Menier Chocolate Factory, SE1
In the end, Christopher Hampton, Trevor Nunn and co don’t provide a totally convincing answer to the obvious question: why bother trying to make a musical out of one of the most atmospheric films of all time? But give them some credit for creating a brooding, ambitious near-miss.
Set in post-war Vienna, the Carol Reed-Graham Greene screen thriller from 1949 was, of course, blessed with an earworm of a signature tune by the zither player Anton Karas. Only the barest hint of it survives here, yet George Fenton’s score, while never delivering a melody that’s quite as memorable, still generates enough Kurt Weill-ish dissonances to accompany the intrigues of a set of careworn Mitteleuropean characters. Jason Carr’s small-scale orchestrations always hold your attention even when the plot shows signs of sagging.
Don Black’s lyrics playfully namecheck Stefan Zweig and Arthur Schnitzler, although they lapse into sentimentality whenever romance rears its head. Above all, Paul Farnsworth’s monochrome, rubble-strewn set design offers a clever approximation of the film’s portrait of a battered imperial city where the impoverished locals are reduced to using cigarettes as currency. Emma Chapman’s austere lighting goes some way to reproducing Reed’s stark, expressionist shadows.
It’s harder, though, to create a storyline with enough substance. We’re talking about a film, remember, whose celebrated villain, Orson Welles’ racketeer Harry Lime, makes his entrance late in the day and, before meeting his end in the sewers, leaves us with little beyond cynical bons mots about the Borgias and cuckoo clocks.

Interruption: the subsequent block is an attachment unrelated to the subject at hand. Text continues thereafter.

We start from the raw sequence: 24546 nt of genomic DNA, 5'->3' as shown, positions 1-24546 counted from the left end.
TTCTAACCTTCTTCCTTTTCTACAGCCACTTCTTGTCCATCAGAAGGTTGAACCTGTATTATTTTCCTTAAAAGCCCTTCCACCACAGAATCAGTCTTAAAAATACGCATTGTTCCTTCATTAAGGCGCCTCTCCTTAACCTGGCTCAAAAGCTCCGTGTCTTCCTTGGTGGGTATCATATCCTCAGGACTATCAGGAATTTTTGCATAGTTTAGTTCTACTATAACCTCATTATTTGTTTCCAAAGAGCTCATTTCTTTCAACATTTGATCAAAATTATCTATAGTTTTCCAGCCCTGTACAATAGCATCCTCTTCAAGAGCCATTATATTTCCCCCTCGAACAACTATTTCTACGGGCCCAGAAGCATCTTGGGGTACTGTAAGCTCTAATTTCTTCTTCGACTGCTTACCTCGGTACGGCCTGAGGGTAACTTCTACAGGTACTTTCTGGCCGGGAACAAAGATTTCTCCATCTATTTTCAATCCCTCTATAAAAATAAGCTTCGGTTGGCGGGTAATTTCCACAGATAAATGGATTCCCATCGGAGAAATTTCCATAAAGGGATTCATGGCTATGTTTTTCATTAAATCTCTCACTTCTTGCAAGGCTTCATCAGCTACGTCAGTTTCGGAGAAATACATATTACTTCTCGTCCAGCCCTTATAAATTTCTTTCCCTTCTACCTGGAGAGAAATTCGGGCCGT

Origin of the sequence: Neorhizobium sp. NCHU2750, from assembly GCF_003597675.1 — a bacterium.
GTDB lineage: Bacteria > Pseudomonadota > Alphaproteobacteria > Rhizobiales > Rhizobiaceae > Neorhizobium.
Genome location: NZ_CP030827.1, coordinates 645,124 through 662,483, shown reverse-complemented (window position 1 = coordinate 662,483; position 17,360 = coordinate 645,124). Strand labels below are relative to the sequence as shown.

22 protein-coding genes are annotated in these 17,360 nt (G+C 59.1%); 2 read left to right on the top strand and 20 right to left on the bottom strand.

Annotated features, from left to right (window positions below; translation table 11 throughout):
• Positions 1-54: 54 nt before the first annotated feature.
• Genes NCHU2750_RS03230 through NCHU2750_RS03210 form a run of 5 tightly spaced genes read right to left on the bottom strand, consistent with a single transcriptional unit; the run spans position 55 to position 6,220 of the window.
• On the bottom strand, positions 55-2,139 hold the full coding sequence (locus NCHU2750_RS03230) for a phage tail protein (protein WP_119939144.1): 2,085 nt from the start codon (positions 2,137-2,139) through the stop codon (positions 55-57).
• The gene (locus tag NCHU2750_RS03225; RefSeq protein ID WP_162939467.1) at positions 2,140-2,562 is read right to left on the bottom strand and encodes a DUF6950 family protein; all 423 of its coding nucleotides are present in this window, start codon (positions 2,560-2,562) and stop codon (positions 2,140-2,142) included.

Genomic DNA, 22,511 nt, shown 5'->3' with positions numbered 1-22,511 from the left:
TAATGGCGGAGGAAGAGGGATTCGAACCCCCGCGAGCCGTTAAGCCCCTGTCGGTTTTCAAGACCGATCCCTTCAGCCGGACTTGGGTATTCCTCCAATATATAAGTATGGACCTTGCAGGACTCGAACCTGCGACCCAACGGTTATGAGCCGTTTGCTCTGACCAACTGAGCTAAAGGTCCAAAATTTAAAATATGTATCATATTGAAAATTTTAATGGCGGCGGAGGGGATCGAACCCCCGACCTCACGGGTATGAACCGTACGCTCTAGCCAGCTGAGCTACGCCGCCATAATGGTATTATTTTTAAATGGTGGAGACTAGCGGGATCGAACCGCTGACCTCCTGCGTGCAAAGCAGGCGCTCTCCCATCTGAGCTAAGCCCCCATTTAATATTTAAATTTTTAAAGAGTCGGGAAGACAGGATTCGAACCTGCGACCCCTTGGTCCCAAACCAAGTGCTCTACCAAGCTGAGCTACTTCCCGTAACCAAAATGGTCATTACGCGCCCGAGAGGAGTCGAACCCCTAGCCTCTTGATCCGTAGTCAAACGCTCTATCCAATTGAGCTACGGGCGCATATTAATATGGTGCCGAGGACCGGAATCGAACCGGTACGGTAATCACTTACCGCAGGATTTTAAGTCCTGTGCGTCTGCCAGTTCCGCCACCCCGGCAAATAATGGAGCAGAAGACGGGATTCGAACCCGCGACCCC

If, in his brief appearance, Simon Bailey captures Welles’ sly glamour, Hampton and Black’s book builds up the relationship between Lime’s old friend, the pulp fiction writer Holly Martins, and the Garbo-esque actress Anna Schmidt (here transformed into a cabaret chanteuse). Sam Underwood is required to play Holly (so brilliantly portrayed by Joseph Cotten in the movie) as a bit of a dolt who breaks into tears at regular intervals. Natalie Dunne makes the most of a droll vamp’s song in the nightclub scene, but is often saddled with trite sentiments that seem to belong in a different show altogether.
The climactic chase through the sewer seems perfunctory. Still, it’s a pleasure to see that the veteran Derek Griffiths turn up in the modest role of the porter, and I wish we could have had more of Edward Baker-Duly’s world-weary, duffel coat-clad Major Calloway.